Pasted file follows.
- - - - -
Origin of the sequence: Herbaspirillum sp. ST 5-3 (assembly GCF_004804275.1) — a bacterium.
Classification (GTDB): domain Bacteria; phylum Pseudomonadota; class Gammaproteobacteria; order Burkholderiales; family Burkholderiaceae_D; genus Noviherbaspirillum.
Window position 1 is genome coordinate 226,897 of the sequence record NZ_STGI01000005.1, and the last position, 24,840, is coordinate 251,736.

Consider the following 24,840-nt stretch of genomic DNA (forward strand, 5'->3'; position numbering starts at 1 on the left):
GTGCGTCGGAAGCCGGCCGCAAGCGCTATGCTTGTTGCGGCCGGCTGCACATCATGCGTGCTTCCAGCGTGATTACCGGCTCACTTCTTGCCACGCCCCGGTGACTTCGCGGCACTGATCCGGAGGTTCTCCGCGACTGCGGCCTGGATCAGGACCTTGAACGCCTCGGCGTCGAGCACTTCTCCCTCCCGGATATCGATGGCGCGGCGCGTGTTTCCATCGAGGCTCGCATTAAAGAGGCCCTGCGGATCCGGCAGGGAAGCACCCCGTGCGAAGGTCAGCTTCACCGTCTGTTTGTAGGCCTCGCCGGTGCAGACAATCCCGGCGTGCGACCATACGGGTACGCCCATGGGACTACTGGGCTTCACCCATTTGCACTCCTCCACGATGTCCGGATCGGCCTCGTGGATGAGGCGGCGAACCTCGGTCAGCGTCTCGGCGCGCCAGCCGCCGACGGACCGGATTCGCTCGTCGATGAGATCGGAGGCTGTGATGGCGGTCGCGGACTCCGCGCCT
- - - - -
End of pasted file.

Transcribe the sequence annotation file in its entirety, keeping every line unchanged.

Origin of the sequence: Herbaspirillum sp. ST 5-3 (assembly GCF_004804275.1) — a bacterium.
Classification (GTDB): domain Bacteria; phylum Pseudomonadota; class Gammaproteobacteria; order Burkholderiales; family Burkholderiaceae_D; genus Noviherbaspirillum.
Window position 1 is genome coordinate 226,897 of the sequence record NZ_STGI01000005.1, and the last position, 24,840, is coordinate 251,736.

Consider the following 24,840-nt stretch of genomic DNA (forward strand, 5'->3'; position numbering starts at 1 on the left):
GTGCGTCGGAAGCCGGCCGCAAGCGCTATGCTTGTTGCGGCCGGCTGCACATCATGCGTGCTTCCAGCGTGATTACCGGCTCACTTCTTGCCACGCCCCGGTGACTTCGCGGCACTGATCCGGAGGTTCTCCGCGACTGCGGCCTGGATCAGGACCTTGAACGCCTCGGCGTCGAGCACTTCTCCCTCCCGGATATCGATGGCGCGGCGCGTGTTTCCATCGAGGCTCGCATTAAAGAGGCCCTGCGGATCCGGCAGGGAAGCACCCCGTGCGAAGGTCAGCTTCACCGTCTGTTTGTAGGCCTCGCCGGTGCAGACAATCCCGGCGTGCGACCATACGGGTACGCCCATGGGACTACTGGGCTTCACCCATTTGCACTCCTCCACGATGTCCGGATCGGCCTCGTGGATGAGGCGGCGAACCTCGGTCAGCGTCTCGGCGCGCCAGCCGCCGACGGACCGGATTCGCTCGTCGATGAGATCGGAGGCTGTGATGGCGGTCGCGGACTCCGCGCCT